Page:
Transylvania liverleaf thrives in partial shade to light shade conditions. The ideal spot for this plant is somewhere that receives dappled sunlight or bright, indirect light for a few hours a day. Avoid placing it in full, direct sunlight as this can cause the leaves to scorch.

  • thermometerTemperature

    The Transylvania liverleaf prefers cooler temperatures, ideally between 50°F and 70°F. It can withstand minimum temperatures down to around 30°F but should be protected from hard frosts. During the hot summer months, ensure it is kept in a cooler, shaded area to avoid heat stress.

  • scissorsPruning

    Transylvania liverleaf requires minimal pruning. The main reason to prune is to remove dead or damaged foliage, which can be done as needed. The best time to prune is in the spring after blooming or in the autumn when the plant is preparing for dormancy. This light pruning helps maintain a tidy appearance and encourages healthy growth.

  • broomCleaning

    As needed

  • bambooSoil

    Hepatica, commonly known as liverleaf, thrives in a well-draining soil mix with high organic content, such as a blend of leaf mold, loam, and perlite. It prefers slightly acidic to neutral pH levels, ranging from 6.0 to 7.0. The best soil mix supports its need for moisture while avoiding water-logged conditions.

  • plantRepotting

    Liverleaf plants like Hepatica transsilvanica 'Elison Spence' should be repotted every two to three years. The best time to repot is after flowering in the spring when the plant is still in its active growth phase.

  • water dropsHumidity & Misting

    Liverleaf plants prefer a moderate to high humidity level, typically around 50-70%. They enjoy moist air which can be provided by a humidifier or by placing the pot on a tray of pebbles and water, ensuring the pot is not sitting directly in the water.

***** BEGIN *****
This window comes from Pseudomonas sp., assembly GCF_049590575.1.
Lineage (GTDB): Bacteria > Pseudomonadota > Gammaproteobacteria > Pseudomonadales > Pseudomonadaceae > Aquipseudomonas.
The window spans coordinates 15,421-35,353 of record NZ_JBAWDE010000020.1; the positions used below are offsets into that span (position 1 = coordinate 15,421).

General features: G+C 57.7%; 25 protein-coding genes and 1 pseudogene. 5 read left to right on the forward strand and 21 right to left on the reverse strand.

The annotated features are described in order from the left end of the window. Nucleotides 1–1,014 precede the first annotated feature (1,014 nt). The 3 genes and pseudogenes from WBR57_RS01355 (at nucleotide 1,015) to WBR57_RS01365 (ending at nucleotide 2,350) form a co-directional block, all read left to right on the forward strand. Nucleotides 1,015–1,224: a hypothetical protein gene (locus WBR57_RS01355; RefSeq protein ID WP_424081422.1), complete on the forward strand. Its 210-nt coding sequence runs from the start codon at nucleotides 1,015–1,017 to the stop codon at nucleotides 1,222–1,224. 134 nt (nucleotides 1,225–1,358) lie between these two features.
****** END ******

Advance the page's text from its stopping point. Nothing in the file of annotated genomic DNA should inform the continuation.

• pinSuitable locations

    • Indoor

      Place in bright, indirect light and maintain high humidity.

    • Outdoor

      Part-shade location, protect from harsh elements in colder zones.

    • Hardiness zone

      4-8 USDA

  • circleLife cycle

    Hepatica transsilvanica 'Elison Spence', also known as Transylvanian Liverleaf, starts its life cycle with seed germination, which occurs in moist, well-drained soil in partial to full shade. After germination, the seedling grows into a rosette of leaves which are retained year-round. The plant reaches maturity and begins flowering in early spring, producing delicate blooms that range from white to pink or blue. Following pollination, typically by early-spring insects, the flowers develop into small dry fruits, each containing several seeds. Once seeds are dispersed by wind or wildlife, they find suitable ground to germinate and the cycle begins anew. Throughout the year, the plant goes through periods of growth and dormancy, adapting to the changing seasons.

  • sproutPropogation

    • Propogation time


    • Hepatica transsilvanica 'Elison Spence', commonly known as Transylvanian Liverleaf, can be propagated most effectively by division, which is best undertaken in the fall after the plant has flowered and begun to go dormant. To propagate by division, carefully dig up the clump of plants, ensuring a good amount of soil is kept around the roots to minimize disturbance. Gently tease apart the individual crowns, each with a portion of the root system, using your hands or a suitable tool if necessary. Once separated, replant the divisions promptly at the same depth they were growing before and water them well, providing an inch (25.4 mm) of water to help establish the plants. This method allows the newly propagated plants to acclimate during the cooler months and resume growth with vigor in the spring.